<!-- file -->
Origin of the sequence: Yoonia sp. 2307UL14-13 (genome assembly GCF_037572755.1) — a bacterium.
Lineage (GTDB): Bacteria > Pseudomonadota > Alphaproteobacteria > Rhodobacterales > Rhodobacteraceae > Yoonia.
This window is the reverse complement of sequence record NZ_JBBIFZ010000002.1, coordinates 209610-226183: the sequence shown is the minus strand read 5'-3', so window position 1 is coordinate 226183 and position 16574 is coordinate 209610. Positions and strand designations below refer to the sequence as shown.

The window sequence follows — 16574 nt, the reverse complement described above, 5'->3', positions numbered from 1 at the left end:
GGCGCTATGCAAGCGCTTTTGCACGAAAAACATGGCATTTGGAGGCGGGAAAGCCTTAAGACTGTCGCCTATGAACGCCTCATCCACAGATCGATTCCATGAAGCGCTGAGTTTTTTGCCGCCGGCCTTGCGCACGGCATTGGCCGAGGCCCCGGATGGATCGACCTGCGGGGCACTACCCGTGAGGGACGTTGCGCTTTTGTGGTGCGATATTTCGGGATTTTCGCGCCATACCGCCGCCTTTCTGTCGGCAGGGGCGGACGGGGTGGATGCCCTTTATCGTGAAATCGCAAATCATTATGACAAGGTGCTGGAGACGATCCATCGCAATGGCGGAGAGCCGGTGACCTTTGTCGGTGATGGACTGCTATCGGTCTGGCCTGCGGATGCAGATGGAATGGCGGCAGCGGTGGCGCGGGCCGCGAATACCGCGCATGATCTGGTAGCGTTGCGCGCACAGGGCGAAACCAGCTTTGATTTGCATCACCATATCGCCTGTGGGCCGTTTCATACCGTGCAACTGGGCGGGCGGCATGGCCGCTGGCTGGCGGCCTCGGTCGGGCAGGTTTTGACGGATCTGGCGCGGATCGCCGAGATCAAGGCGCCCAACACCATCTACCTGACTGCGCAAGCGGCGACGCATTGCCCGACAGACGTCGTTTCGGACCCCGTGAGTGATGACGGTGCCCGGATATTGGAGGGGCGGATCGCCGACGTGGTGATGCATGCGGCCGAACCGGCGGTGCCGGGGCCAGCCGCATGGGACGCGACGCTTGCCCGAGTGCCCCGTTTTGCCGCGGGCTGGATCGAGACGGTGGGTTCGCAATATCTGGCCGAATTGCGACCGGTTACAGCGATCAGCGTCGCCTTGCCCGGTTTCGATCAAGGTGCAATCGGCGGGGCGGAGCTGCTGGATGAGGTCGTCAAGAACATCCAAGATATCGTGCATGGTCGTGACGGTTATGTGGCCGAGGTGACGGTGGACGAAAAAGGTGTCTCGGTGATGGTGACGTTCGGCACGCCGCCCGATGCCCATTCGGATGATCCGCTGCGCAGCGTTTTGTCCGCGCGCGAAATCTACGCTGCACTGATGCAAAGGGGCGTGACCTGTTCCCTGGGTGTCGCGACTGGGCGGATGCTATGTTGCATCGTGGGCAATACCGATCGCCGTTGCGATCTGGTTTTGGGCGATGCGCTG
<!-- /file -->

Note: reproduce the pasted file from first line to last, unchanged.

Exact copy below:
Origin of the sequence: Yoonia sp. 2307UL14-13 (genome assembly GCF_037572755.1) — a bacterium.
Lineage (GTDB): Bacteria > Pseudomonadota > Alphaproteobacteria > Rhodobacterales > Rhodobacteraceae > Yoonia.
This window is the reverse complement of sequence record NZ_JBBIFZ010000002.1, coordinates 209610-226183: the sequence shown is the minus strand read 5'-3', so window position 1 is coordinate 226183 and position 16574 is coordinate 209610. Positions and strand designations below refer to the sequence as shown.

The window sequence follows — 16574 nt, the reverse complement described above, 5'->3', positions numbered from 1 at the left end:
GGCGCTATGCAAGCGCTTTTGCACGAAAAACATGGCATTTGGAGGCGGGAAAGCCTTAAGACTGTCGCCTATGAACGCCTCATCCACAGATCGATTCCATGAAGCGCTGAGTTTTTTGCCGCCGGCCTTGCGCACGGCATTGGCCGAGGCCCCGGATGGATCGACCTGCGGGGCACTACCCGTGAGGGACGTTGCGCTTTTGTGGTGCGATATTTCGGGATTTTCGCGCCATACCGCCGCCTTTCTGTCGGCAGGGGCGGACGGGGTGGATGCCCTTTATCGTGAAATCGCAAATCATTATGACAAGGTGCTGGAGACGATCCATCGCAATGGCGGAGAGCCGGTGACCTTTGTCGGTGATGGACTGCTATCGGTCTGGCCTGCGGATGCAGATGGAATGGCGGCAGCGGTGGCGCGGGCCGCGAATACCGCGCATGATCTGGTAGCGTTGCGCGCACAGGGCGAAACCAGCTTTGATTTGCATCACCATATCGCCTGTGGGCCGTTTCATACCGTGCAACTGGGCGGGCGGCATGGCCGCTGGCTGGCGGCCTCGGTCGGGCAGGTTTTGACGGATCTGGCGCGGATCGCCGAGATCAAGGCGCCCAACACCATCTACCTGACTGCGCAAGCGGCGACGCATTGCCCGACAGACGTCGTTTCGGACCCCGTGAGTGATGACGGTGCCCGGATATTGGAGGGGCGGATCGCCGACGTGGTGATGCATGCGGCCGAACCGGCGGTGCCGGGGCCAGCCGCATGGGACGCGACGCTTGCCCGAGTGCCCCGTTTTGCCGCGGGCTGGATCGAGACGGTGGGTTCGCAATATCTGGCCGAATTGCGACCGGTTACAGCGATCAGCGTCGCCTTGCCCGGTTTCGATCAAGGTGCAATCGGCGGGGCGGAGCTGCTGGATGAGGTCGTCAAGAACATCCAAGATATCGTGCATGGTCGTGACGGTTATGTGGCCGAGGTGACGGTGGACGAAAAAGGTGTCTCGGTGATGGTGACGTTCGGCACGCCGCCCGATGCCCATTCGGATGATCCGCTGCGCAGCGTTTTGTCCGCGCGCGAAATCTACGCTGCACTGATGCAAAGGGGCGTGACCTGTTCCCTGGGTGTCGCGACTGGGCGGATGCTATGTTGCATCGTGGGCAATACCGATCGCCGTTGCGATCTGGTTTTGGGCGATGCGCTG